Decision on Opposition No B 2 745 670 page: 6 of 13
registered only in negligible elements, so that the two signs can be regarded as
broadly equivalent, the abovementioned provision envisages that the obligation to
use the trade mark registered may be fulfilled by furnishing proof of use of the sign
which constitutes the form in which it is used in trade’ (23/02/2006, T-194/03,
Bainbridge, EU:T:2006:65, § 50).
It is appropriate to consider whether the mark as used differs from its registered form
in a way that would affect its distinctive character or, in spite of some differences, the
mark as used and its registered form are essentially the same.
The Spanish trade mark No 2 858 873 consists of the word mark ‘TESSLA’. However,
in the documents submitted, namely the pictures of products, the brochure and the
report demonstrates use of the element ‘TESSLA’ as , that is to
say with a graphical representation of the letters in blue and white, their contours
being delimited by a double blue line.
As to the white and blue colours used, it is evident that word marks are registered in
black and white. However, it is customary to use marks in colour. Such use does not
constitute a variant use of the registered mark. With regard to the specific stylised
font, such a depiction is one of the many variations in which commercial designations
are used in the course of trade. It is considered to constitute an acceptable means of
bringing the mark in question to the public’s attention and, consequently, does not
materially affect the distinctiveness of the word mark ‘TESSLA’, which is still clearly
distinguishable and readable in the sign.
In view of the above, the Opposition Division considers that the evidence does show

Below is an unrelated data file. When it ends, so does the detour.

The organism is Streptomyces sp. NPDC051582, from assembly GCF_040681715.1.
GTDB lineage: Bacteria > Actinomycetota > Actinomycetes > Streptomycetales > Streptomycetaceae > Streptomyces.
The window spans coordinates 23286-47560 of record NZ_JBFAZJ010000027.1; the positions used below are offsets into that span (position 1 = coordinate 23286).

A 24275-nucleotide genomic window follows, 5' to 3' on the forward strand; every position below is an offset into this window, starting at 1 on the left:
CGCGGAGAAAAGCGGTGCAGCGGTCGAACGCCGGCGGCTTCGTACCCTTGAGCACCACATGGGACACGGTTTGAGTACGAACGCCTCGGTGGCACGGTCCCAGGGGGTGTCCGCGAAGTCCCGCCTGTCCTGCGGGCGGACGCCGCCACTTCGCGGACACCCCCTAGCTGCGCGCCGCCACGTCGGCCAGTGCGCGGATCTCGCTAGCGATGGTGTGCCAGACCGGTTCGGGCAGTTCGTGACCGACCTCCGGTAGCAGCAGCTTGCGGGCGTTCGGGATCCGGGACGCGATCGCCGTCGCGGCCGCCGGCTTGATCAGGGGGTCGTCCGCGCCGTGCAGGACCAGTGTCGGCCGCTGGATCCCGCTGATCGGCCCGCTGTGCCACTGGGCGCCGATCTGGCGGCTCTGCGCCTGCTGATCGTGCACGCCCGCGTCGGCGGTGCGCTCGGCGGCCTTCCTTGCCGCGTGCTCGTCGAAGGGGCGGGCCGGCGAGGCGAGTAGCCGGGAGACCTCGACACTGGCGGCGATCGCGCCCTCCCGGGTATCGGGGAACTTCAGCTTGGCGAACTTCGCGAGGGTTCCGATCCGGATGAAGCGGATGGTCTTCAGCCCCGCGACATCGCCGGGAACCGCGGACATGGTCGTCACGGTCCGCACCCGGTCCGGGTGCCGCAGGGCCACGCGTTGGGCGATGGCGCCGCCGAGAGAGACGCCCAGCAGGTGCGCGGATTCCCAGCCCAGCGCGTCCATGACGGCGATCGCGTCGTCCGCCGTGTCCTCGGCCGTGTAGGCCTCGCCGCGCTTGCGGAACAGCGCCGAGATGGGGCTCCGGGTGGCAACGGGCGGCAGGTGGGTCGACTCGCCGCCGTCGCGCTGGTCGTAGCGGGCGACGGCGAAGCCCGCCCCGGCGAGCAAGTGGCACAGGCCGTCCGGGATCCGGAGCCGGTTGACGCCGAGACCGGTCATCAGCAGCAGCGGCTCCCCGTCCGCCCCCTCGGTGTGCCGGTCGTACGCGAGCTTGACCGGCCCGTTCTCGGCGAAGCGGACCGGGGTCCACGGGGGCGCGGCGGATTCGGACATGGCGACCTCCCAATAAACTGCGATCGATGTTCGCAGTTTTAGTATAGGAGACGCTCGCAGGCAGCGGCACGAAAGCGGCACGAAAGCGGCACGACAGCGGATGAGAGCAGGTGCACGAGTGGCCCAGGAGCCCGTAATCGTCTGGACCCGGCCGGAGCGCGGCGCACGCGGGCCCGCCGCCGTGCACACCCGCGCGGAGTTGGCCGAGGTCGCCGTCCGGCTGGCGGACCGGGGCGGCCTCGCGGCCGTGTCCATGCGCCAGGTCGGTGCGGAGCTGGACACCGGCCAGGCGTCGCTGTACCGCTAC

use of the sign as registered within the meaning of Article 15(1), second
subparagraph, point (a) EUTMR.
The Court of Justice has held that there is ‘genuine use’ of a mark where it is used in
accordance with its essential function, which is to guarantee the identity of the origin
of the goods or services for which it is registered, in order to create or preserve an
outlet for those goods or services. Genuine use does not include token use for the
sole purpose of preserving the rights conferred by the mark. Furthermore, the
condition of genuine use of the mark requires that the mark, as protected in the
relevant territory, be used publicly and outwardly (11/03/2003, C-40/01, Minimax,
EU:C:2003:145, and 12/03/2003, T-174/01, Silk Cocoon, EU:T:2003:68).
Taking into account the evidence in its entirety, although the evidence submitted by
the opponent is not particularly exhaustive, it does reach the minimum level
necessary to establish genuine use of the earlier trade mark during the relevant
period in the relevant territory.
However, the evidence filed by the opponent does not show genuine use of the trade
mark for all the goods covered by the earlier trade mark.
According to Article 42(2) EUTMR, if the earlier trade mark has been used in relation
to part only of the goods or services for which it is registered it will, for the purposes
of the examination of the opposition, be deemed to be registered in respect only of
that part of the goods or services.
According to case-law, when applying the abovementioned provision the following
should be considered: